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Taking on Tesla: China's Jia Yueting aims to outmuscle Musk

Taking on Tesla: China's Jia Yueting aims to outmuscle Musk
A Chinese entrepreneur is planning to usurp Tesla Motors, a U.S. pioneer in premium electric vehicle (EV) making and intends to re-engineer the automobile industry.
Jia Yueting, a billionaire and one of a new breed of Chinese entrepreneur.
"Tesla's a great company and has taken the global car industry to the EV era. But we're not just building a car. We consider the car a smart mobile device on four wheels, essentially no different to a cellphone or tablet. We hope to surpass Tesla and lead the industry leapfrogging to a new age," Jia said in an interview at the Beijing headquarters of his Le Holdings Co, or LeEco.
After the government opened up the auto industry to deep-pocketed technology firms to drive a switch to cleaner electric as an eventual alternative to gasoline cars, there has been the emergence of a wave of EV start-ups in China. Sceptics wonder just how start-ups like LeEco will deliver on their grand visions.
A rival to Tesla's Model S, the 43-year-old Jia last week unveiled the LeSEE electric concept supercar. The "smart, connected and self-driving" car will be displayed at this week's Beijing autoshow.
"People questioned our idea, a small IT company building a car to compete with the BMWs and Teslas of the world, and laughed at us. It wasn't easy, but here we are," Jia told Reuters.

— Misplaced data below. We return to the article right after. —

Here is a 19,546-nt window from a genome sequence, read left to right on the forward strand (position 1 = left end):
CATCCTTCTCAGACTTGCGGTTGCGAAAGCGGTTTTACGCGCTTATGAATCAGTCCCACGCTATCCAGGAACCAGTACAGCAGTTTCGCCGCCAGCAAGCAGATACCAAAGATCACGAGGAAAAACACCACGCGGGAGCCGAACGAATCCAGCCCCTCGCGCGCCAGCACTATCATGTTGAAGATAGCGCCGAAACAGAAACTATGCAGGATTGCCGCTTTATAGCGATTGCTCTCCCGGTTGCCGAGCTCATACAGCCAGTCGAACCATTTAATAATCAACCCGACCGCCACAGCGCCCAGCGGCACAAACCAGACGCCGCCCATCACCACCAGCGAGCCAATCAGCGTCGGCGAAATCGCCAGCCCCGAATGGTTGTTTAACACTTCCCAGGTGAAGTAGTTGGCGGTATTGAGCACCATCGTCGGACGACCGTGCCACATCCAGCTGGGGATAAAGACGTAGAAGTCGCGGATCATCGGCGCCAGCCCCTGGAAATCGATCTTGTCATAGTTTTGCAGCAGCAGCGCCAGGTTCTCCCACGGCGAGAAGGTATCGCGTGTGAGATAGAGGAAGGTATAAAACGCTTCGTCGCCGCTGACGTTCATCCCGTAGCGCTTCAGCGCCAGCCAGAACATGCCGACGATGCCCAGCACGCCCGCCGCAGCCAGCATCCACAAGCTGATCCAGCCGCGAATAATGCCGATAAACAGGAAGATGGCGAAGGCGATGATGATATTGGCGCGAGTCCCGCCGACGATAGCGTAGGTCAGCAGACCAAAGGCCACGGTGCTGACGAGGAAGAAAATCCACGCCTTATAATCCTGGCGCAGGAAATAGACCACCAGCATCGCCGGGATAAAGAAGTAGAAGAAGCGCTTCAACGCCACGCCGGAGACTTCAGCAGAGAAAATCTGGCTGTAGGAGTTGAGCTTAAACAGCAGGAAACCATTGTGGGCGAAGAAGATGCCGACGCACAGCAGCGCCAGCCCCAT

A plant being built near Las Vegas by U.S. strategic partner Faraday Future, in which Jia has invested would be the place where LeEco hopes to start producing a version of the LeSEE in a few years. Those cars would be sold in the United States and China. Further ahead, probably through a partnership with BAIC Motor, the plan is to produce electric cars in China.
A "disruptive" pricing model similar to phones and TV sets LeEco markets in China would be tagged for the web-connected electric cars,  Jia says. Movies, TV shows, music and other content and services would be sold to drivers of its cars  by his company, often called China's Netflix. That's why he says "one day our cars will be free."
More than half a dozen EV start-ups, such as NextEV and CH-Auto have been funded by Chinese tech heavyweights including Baidu, Alibaba, Tencent  and Xiaomi apart from LeEco. It's widely expected China's bus, taxi and courier firms will be encouraged to go electric.
"We define our car in a whole new way ... instead of copying Apple and Tesla. Our products are not upgraded from those that already exist. They are revolutionary ... products that never existed before," LeEco co-founder and vice chairman Hank Liu told Reuters.
Skeptics query how China's start-ups will fund and make tens of thousands of industry-changing EVs - from design through to procuring the 10,000 or so parts and systems needed for the finished product even though the entry barrier has been lowered as electric cars are, mechanically, relatively simpler to produce.
Daimler said Hubertus Troska, head of its Greater China business, was invited to LeEco last month to get to know the company and its business model.
"I told Mr. Troska we're going to redefine the car. EVs for us are just another screen. We see cars in the future as an extension of the Internet, another entry point for us to sell web-based content and services," Liu told Reuters.


Christopher J. Mitchell

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